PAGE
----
|US6786616||Aug 7, 2003||Sep 7, 2004||Armament Systems And Procedures, Inc.||LED flashlight with switch separate from panel|
|US6796672||Jul 18, 2003||Sep 28, 2004||Armament Systems And Procedures, Inc.||LED flashlight with interlocking clip|
|US6857757||May 23, 2003||Feb 22, 2005||Armament Systems And Procedures, Inc.||LED flashlight with side panels inside structure|
|US6860615||May 23, 2003||Mar 1, 2005||Armament Systems And Procedures, Inc.||LED flashlight with integral keyring clip|
|US6945667||Jul 8, 2003||Sep 20, 2005||Armament Systems & Procedures, Inc.||LED flashlight with medallion in panel|
|US6951410||Jul 8, 2003||Oct 4, 2005||Armament Systems And Procedures, Inc.||LED flashlight with die-struck panel|
|US6959997||Aug 5, 2003||Nov 1, 2005||Armament Systems & Procedures, Inc.||LED flashlight having a dissimilar frame and panel|
|US6991344||Aug 5, 2003||Jan 31, 2006||Armament Systems & Procedures, Inc.||LED flashlight having a clip made of a resilient material|
|US7147344||Aug 7, 2003||Dec 12, 2006||Armament Systems & Procedures, Inc.||LED flashlight with switch element in side surface|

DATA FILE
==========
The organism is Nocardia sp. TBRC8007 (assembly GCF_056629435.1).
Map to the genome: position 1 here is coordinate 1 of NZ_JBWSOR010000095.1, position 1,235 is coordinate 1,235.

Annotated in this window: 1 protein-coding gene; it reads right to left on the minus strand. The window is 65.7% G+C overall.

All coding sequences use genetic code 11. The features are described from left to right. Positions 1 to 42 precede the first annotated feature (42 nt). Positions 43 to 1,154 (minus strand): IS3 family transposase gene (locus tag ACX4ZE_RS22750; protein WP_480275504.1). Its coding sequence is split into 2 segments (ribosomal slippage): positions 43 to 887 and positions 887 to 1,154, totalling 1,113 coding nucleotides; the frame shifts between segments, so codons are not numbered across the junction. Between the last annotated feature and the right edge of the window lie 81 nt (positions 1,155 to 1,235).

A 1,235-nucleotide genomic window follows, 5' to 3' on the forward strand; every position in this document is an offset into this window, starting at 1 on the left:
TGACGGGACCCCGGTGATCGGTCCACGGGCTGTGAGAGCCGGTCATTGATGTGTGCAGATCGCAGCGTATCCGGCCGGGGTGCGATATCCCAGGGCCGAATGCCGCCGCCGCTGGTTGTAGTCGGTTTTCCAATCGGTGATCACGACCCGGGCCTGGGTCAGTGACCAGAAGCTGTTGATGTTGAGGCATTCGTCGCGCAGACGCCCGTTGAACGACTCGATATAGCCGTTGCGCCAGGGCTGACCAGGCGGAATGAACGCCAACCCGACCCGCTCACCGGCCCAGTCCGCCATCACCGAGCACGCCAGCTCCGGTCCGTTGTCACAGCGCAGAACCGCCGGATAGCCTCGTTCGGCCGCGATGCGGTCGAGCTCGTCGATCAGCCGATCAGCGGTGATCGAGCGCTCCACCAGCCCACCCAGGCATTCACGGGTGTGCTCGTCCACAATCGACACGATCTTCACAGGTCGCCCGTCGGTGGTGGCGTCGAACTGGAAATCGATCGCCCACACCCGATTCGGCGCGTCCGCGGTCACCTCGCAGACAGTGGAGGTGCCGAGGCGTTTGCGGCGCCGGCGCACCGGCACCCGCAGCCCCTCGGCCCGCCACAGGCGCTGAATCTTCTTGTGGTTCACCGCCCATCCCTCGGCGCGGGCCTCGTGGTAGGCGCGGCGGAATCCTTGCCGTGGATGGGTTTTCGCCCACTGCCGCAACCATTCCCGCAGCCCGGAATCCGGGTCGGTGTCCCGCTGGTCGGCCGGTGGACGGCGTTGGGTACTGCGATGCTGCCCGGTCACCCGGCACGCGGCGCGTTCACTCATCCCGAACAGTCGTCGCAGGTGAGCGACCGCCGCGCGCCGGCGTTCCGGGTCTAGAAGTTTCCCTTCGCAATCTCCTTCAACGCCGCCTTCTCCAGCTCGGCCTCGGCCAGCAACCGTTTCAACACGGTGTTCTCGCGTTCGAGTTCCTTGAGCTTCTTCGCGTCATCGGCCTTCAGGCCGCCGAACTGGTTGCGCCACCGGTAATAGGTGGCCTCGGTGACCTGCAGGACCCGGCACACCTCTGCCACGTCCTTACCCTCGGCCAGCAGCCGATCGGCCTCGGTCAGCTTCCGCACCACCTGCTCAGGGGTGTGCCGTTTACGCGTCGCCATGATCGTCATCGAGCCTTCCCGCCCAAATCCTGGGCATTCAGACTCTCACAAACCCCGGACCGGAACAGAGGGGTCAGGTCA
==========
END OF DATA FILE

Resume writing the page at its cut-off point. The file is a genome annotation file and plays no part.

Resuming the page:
|US7217003||Jul 7, 2003||May 15, 2007||Armament Systems & Procedures, Inc.||LED flashlight including a housing having a translucent portion|
|US7798543 *||Feb 17, 2009||Sep 21, 2010||Gordon Janet L||Security locking device|
|US20030202355 *||May 23, 2003||Oct 30, 2003||Parsons Kevin L.||LED flashlight with side panels inside structure|
|US20040017679 *||May 23, 2003||Jan 29, 2004||Parsons Kevin L.||LED flashlight with integral keyring clip|
|US20040017680 *||Jul 18, 2003||Jan 29, 2004||Armament Systems And Procedures, Inc.||LED flashlight with interlocking clip|
|US20040022056 *||Jul 9, 2003||Feb 5, 2004||Armament Systems And Procedures, Inc.||LED flashlight with translucent panel|
|US20040095750 *||Aug 5, 2003||May 20, 2004||Armament Systems And Procedures, Inc.||LED flashlight having a dissimilar frame and panel|
|US20040095756 *||Jul 8, 2003||May 20, 2004||Armament Systems And Procedures, Inc.||LED flashlight with die-struck panel|
|US20040105253 *||Jul 7, 2003||Jun 3, 2004||Armament Systems And Procedures, Inc.||LED flashlight with multi-color decorating|
|US20040105257 *||Jul 8, 2003||Jun 3, 2004||Armament Systems And Procedures, Inc.||LED flashlight with medallion in panel|
|US20050073831 *||Aug 7, 2003||Apr 7, 2005||Armament Systems And Procedures, Inc.||LED flashlight with switch element in side surface|
|US20060285321 *||Aug 24, 2006||Dec 21, 2006||Armament Systems & Procedures, Inc.||LED flashlight having a dome plate switch|
|US20070030668 *||Aug 10, 2006||Feb 8, 2007||Parsons Kevin L||LED flashlight with switch element in side surface|
|US20080072639 *||Sep 26, 2007||Mar 27, 2008||Magis Holdings, Llc||Key ring devce|
|U.S. Classification||70/456.00R, D03/207, 70/459|
|Cooperative Classification||Y10T70/8757, A44B15/00, Y10T70/8676|